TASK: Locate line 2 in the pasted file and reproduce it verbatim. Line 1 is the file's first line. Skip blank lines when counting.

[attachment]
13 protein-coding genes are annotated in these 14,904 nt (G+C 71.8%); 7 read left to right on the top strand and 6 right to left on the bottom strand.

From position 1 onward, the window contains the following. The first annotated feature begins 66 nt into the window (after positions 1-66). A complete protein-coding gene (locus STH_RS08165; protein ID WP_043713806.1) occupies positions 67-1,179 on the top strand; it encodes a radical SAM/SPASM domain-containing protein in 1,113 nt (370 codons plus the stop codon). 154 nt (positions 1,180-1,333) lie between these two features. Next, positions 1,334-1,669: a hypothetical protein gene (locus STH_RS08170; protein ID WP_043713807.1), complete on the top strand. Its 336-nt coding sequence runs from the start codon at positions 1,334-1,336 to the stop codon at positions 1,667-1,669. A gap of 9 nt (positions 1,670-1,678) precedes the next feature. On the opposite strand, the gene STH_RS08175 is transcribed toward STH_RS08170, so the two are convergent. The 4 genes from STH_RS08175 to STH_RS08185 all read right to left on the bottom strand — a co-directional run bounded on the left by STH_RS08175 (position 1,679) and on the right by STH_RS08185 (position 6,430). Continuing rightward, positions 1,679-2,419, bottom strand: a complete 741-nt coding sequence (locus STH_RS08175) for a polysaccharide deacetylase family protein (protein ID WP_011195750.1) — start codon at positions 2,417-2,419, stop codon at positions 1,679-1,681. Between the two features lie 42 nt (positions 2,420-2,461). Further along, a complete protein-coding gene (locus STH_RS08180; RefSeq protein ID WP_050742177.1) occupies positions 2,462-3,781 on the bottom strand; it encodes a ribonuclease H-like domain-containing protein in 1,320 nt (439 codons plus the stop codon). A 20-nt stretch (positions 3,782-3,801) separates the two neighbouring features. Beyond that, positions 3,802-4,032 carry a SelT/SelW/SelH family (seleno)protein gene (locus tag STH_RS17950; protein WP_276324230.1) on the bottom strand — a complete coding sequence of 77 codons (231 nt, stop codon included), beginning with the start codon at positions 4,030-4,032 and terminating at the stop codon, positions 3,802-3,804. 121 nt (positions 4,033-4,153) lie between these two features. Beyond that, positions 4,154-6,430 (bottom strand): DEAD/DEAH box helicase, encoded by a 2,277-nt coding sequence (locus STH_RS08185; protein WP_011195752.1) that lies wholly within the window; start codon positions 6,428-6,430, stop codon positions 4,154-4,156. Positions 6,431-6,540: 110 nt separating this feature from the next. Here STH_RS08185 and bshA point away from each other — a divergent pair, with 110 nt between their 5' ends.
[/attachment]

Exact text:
From position 1 onward, the window contains the following. The first annotated feature begins 66 nt into the window (after positions 1-66). A complete protein-coding gene (locus STH_RS08165; protein ID WP_043713806.1) occupies positions 67-1,179 on the top strand; it encodes a radical SAM/SPASM domain-containing protein in 1,113 nt (370 codons plus the stop codon). 154 nt (positions 1,180-1,333) lie between these two features. Next, positions 1,334-1,669: a hypothetical protein gene (locus STH_RS08170; protein ID WP_043713807.1), complete on the top strand. Its 336-nt coding sequence runs from the start codon at positions 1,334-1,336 to the stop codon at positions 1,667-1,669. A gap of 9 nt (positions 1,670-1,678) precedes the next feature. On the opposite strand, the gene STH_RS08175 is transcribed toward STH_RS08170, so the two are convergent. The 4 genes from STH_RS08175 to STH_RS08185 all read right to left on the bottom strand — a co-directional run bounded on the left by STH_RS08175 (position 1,679) and on the right by STH_RS08185 (position 6,430). Continuing rightward, positions 1,679-2,419, bottom strand: a complete 741-nt coding sequence (locus STH_RS08175) for a polysaccharide deacetylase family protein (protein ID WP_011195750.1) — start codon at positions 2,417-2,419, stop codon at positions 1,679-1,681. Between the two features lie 42 nt (positions 2,420-2,461). Further along, a complete protein-coding gene (locus STH_RS08180; RefSeq protein ID WP_050742177.1) occupies positions 2,462-3,781 on the bottom strand; it encodes a ribonuclease H-like domain-containing protein in 1,320 nt (439 codons plus the stop codon). A 20-nt stretch (positions 3,782-3,801) separates the two neighbouring features. Beyond that, positions 3,802-4,032 carry a SelT/SelW/SelH family (seleno)protein gene (locus tag STH_RS17950; protein WP_276324230.1) on the bottom strand — a complete coding sequence of 77 codons (231 nt, stop codon included), beginning with the start codon at positions 4,030-4,032 and terminating at the stop codon, positions 3,802-3,804. 121 nt (positions 4,033-4,153) lie between these two features. Beyond that, positions 4,154-6,430 (bottom strand): DEAD/DEAH box helicase, encoded by a 2,277-nt coding sequence (locus STH_RS08185; protein WP_011195752.1) that lies wholly within the window; start codon positions 6,428-6,430, stop codon positions 4,154-4,156. Positions 6,431-6,540: 110 nt separating this feature from the next. Here STH_RS08185 and bshA point away from each other — a divergent pair, with 110 nt between their 5' ends.